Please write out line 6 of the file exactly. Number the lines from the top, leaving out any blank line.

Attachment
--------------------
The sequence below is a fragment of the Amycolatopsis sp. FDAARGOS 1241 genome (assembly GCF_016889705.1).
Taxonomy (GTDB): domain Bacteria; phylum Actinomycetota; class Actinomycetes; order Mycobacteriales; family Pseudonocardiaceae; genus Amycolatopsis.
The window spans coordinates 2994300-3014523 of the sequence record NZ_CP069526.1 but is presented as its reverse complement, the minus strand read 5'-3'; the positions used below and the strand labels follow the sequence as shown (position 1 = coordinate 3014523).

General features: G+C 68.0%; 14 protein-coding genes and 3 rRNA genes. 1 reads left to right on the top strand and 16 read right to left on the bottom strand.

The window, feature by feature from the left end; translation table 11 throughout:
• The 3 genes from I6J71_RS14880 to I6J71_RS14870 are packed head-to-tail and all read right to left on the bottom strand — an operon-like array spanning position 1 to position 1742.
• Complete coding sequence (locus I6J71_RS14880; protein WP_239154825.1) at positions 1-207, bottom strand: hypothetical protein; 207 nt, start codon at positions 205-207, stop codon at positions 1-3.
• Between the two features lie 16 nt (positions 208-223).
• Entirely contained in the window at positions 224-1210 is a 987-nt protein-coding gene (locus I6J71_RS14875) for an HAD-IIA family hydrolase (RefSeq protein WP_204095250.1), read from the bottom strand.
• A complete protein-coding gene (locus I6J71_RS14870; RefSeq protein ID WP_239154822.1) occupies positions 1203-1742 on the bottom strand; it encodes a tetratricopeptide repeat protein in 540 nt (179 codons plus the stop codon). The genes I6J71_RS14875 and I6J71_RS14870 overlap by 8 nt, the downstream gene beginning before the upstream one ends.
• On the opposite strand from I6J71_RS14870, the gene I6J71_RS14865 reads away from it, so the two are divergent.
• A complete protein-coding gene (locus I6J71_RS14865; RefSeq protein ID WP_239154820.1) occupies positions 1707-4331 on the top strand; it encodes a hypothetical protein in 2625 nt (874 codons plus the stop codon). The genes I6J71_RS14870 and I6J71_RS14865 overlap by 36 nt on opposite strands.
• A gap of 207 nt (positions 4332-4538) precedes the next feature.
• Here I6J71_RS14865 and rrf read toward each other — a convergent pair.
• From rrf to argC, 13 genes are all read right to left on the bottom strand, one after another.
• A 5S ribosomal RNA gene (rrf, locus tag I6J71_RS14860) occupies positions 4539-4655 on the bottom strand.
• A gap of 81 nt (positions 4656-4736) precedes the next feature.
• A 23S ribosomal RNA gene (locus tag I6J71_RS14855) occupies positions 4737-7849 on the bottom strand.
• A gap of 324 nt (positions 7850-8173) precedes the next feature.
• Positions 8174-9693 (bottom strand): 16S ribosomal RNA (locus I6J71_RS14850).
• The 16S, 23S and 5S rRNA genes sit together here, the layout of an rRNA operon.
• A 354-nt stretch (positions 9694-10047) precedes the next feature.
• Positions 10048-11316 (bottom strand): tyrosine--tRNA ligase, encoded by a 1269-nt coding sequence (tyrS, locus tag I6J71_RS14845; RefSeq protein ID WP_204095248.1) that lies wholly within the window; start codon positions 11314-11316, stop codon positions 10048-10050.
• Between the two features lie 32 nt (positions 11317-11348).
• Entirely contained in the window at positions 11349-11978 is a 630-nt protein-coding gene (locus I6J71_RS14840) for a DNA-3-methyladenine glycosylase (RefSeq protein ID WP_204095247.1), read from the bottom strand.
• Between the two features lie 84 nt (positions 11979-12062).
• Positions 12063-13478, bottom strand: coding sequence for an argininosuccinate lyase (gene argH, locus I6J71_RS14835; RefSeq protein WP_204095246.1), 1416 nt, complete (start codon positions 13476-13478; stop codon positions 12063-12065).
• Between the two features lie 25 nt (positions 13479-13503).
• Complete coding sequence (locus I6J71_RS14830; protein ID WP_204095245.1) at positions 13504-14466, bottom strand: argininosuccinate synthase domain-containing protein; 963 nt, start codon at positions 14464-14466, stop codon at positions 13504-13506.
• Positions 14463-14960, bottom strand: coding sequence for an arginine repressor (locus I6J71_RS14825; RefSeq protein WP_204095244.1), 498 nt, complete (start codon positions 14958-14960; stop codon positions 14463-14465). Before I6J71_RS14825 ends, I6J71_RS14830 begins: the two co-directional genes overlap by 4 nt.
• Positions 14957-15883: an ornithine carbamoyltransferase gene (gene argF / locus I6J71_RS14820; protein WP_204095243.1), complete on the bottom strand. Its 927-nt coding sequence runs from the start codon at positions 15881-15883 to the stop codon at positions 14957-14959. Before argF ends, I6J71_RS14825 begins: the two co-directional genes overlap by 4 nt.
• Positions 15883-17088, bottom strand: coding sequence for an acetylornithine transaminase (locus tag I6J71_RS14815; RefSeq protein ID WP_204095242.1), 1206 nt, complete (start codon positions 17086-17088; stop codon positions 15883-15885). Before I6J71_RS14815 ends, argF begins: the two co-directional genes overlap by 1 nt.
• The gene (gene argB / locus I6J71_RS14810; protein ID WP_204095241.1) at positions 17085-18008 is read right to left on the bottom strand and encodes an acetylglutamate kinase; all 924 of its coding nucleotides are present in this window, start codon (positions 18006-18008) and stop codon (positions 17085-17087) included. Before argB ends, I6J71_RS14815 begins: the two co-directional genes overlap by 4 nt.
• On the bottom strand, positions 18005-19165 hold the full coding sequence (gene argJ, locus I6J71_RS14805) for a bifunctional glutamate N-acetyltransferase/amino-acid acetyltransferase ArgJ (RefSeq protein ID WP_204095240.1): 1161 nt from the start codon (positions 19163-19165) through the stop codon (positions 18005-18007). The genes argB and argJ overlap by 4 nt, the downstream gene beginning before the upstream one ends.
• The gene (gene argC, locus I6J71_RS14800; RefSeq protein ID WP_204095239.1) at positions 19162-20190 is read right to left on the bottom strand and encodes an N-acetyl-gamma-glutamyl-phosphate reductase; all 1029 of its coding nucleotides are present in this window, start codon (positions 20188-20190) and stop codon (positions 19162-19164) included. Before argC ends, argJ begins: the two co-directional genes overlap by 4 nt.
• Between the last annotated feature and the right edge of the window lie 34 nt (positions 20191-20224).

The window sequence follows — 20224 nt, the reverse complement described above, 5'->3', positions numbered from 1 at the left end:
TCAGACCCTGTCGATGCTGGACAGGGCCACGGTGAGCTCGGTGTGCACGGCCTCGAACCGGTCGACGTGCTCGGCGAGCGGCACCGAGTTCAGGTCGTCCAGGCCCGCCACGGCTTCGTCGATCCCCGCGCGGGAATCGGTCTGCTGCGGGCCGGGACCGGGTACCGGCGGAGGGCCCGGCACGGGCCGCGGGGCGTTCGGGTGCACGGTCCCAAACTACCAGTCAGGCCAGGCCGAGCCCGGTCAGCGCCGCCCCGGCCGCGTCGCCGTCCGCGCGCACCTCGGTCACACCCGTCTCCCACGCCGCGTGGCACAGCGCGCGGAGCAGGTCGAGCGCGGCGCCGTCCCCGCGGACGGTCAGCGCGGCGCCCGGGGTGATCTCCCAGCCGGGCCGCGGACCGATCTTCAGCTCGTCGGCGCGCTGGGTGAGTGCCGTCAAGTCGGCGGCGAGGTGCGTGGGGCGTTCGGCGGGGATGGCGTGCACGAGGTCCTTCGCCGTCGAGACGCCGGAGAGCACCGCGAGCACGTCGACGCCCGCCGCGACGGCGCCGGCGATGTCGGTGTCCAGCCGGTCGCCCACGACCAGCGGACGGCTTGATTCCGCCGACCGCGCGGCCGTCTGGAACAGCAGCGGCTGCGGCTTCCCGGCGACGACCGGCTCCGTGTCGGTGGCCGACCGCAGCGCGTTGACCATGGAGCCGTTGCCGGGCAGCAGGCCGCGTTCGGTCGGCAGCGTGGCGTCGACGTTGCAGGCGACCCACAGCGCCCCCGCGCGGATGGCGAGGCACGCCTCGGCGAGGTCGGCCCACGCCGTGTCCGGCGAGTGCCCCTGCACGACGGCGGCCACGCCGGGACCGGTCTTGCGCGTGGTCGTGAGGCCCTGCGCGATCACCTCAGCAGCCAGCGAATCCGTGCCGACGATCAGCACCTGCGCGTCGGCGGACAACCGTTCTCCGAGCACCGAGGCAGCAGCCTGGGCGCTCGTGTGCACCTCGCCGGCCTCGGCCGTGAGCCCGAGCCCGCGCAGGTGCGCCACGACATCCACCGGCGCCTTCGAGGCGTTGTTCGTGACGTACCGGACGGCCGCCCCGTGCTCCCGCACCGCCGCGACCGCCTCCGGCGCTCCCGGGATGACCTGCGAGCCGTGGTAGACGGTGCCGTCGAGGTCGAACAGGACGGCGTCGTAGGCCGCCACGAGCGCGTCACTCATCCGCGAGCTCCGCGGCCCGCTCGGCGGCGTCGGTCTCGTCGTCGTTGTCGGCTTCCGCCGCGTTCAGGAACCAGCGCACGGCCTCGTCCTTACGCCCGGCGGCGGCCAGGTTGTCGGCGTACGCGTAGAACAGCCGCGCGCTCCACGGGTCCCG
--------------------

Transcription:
• The 3 genes from I6J71_RS14880 to I6J71_RS14870 are packed head-to-tail and all read right to left on the bottom strand — an operon-like array spanning position 1 to position 1742.